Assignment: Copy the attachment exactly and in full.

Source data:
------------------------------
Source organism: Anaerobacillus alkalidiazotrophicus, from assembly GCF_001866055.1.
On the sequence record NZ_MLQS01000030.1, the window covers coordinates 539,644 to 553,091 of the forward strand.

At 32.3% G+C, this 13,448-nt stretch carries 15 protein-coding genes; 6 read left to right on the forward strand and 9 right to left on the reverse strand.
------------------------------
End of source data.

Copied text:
Source organism: Anaerobacillus alkalidiazotrophicus, from assembly GCF_001866055.1.
On the sequence record NZ_MLQS01000030.1, the window covers coordinates 539,644 to 553,091 of the forward strand.

At 32.3% G+C, this 13,448-nt stretch carries 15 protein-coding genes; 6 read left to right on the forward strand and 9 right to left on the reverse strand.